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Unwanted sexual behaviour can make a person’s life miserable, whether it involves physical contact, or comments or innuendo, or persistent invitations to go out on dates.

It’s called sexual harassment, and it’s against the law.

Sexual harassment can happen at work, at school or university, in accommodation, and in some cases in the provision of goods and services.

It mainly affects women, but men can also be victims of sexual harassment.

Sexual harassment can have a devastating effect on victims, and can lead to many health problems including anxiety and depression, and in severe cases, post traumatic stress disorder.

Even though the law takes sexual harassment extremely seriously, few victims ever make formal complaints.

If you are a victim of sexual harassment, there is help available.

You may also be entitled to compensation.

Please call Discrimination Claims on 1300 853 837 and our friendly staff will be able to discuss your options with you.

The law

There is both federal and state legislation that protects all Australians from sexual harassment.

The law differs slightly from state to state, and state to territory, but in general terms, it is unlawful for a person to sexually harass another person in the areas of employment, education, accommodation, and the provision of goods and services.

What is sexual harassment?

Sexual harassment is any unwanted, uninvited or unwelcome sexual behaviour, which makes a person feel offended, humiliated or intimidated.

Sexual harassment is not interaction, flirtation or friendship which is mutual or consensual.

Sexual harassment does not need to be repeated or continuing for it to be unlawful.

Who can be guilty of sexual harassment?

Sexual harassment can be committed by just about anyone, including employers and work colleagues, students over the age of 16, room mates, and in some instances, customers or staff involved in the delivery of goods and services.

What are some examples of sexual harassment?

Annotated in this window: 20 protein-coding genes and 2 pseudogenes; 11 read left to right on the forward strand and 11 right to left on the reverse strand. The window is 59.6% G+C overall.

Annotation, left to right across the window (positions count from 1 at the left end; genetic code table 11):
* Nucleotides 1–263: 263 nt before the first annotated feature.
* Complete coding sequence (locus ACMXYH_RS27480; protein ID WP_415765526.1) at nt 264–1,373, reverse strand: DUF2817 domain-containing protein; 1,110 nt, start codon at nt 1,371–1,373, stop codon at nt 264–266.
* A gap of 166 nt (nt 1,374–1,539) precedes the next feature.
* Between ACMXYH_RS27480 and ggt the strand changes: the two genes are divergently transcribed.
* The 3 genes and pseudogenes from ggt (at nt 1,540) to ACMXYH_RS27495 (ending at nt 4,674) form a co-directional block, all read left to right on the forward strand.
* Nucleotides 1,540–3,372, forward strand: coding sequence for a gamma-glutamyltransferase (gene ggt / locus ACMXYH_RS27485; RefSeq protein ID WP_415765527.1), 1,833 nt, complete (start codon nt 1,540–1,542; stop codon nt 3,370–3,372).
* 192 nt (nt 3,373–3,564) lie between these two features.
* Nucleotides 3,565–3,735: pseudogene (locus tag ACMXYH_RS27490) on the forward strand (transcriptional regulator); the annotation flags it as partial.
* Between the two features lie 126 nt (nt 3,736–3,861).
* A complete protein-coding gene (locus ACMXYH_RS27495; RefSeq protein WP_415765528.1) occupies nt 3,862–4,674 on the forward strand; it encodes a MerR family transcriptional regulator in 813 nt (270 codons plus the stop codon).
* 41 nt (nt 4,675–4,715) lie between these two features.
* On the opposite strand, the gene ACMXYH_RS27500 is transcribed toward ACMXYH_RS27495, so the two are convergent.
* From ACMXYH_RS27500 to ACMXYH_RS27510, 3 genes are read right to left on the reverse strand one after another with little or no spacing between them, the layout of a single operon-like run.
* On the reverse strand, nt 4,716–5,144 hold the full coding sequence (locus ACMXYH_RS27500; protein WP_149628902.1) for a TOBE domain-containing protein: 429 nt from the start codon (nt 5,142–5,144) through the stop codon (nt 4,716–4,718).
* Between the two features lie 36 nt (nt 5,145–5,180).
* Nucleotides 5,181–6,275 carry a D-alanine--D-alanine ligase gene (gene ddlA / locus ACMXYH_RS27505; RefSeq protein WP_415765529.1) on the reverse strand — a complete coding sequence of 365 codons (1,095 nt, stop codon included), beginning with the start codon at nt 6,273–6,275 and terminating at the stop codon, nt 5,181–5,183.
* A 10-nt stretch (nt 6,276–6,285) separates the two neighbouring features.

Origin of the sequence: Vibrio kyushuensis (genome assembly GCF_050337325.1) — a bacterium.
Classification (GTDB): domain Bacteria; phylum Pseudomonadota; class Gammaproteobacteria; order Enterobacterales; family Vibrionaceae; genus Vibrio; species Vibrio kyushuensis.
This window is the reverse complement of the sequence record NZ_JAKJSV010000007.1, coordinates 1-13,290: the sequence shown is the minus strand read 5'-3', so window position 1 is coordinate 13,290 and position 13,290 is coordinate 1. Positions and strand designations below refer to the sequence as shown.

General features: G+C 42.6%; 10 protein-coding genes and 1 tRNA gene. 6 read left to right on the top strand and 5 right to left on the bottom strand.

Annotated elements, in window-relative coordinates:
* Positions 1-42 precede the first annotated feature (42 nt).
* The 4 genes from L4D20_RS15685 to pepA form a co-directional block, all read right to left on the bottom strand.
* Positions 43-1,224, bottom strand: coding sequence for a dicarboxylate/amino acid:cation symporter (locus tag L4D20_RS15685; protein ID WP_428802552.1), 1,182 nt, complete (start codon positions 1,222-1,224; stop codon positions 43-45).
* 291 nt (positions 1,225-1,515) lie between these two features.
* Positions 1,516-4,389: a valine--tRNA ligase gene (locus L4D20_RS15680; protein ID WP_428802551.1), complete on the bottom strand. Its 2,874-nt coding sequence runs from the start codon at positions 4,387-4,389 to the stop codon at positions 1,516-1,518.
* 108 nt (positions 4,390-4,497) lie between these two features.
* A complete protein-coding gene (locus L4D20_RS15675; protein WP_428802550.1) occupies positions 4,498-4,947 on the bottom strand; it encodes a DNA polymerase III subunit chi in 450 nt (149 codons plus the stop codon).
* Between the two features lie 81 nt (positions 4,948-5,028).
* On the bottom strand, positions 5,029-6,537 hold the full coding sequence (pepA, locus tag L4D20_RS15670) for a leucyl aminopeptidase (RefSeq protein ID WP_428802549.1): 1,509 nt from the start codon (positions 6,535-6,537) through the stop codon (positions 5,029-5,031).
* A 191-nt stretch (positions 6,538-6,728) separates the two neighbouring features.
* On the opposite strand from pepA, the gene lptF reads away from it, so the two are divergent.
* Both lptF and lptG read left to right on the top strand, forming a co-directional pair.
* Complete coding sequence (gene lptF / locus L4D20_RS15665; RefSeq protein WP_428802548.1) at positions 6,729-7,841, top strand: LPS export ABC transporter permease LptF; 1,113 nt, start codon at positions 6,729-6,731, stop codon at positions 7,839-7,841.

• staring or leering
  • unwelcome touching
  • suggestive comments or jokes
  • insults or taunts of a sexual nature
  • intrusive questions about your private life
  • displaying posters or screen savers of a sexual nature
  • sending sexually explicit emails or text messages or inappropriate advances on social media
  • repeated unwanted requests to go out on dates or requests for sex

Where can sexual harassment take place?

Sexual harassment can happen in the workplace, but it can also happen anywhere work related, including hotels, bars, taxis, function centres or restaurants.

It can also happen via text messages and on social media.

It can also happen in:

  • classrooms or training facilities
  • shops, restaurants, or anywhere that goods and services are provided (sexual harassment can be perpetrated by customers towards staff or by staff towards customers)
  • accommodation, including shared boarding houses, caravan parks, motels and hotels

What should you do if you believe you have been sexually harassed?

You don’t have to put up with sexual harassment.

If you believe that you are being subjected to that sort of unlawful conduct, there are a number of things you can do, and you may even be entitled to compensation.

Please call Discrimination Claims on 1300 853 837 to speak to our professional staff, who will be able to advise you the best way to move forward depending on your circumstances.

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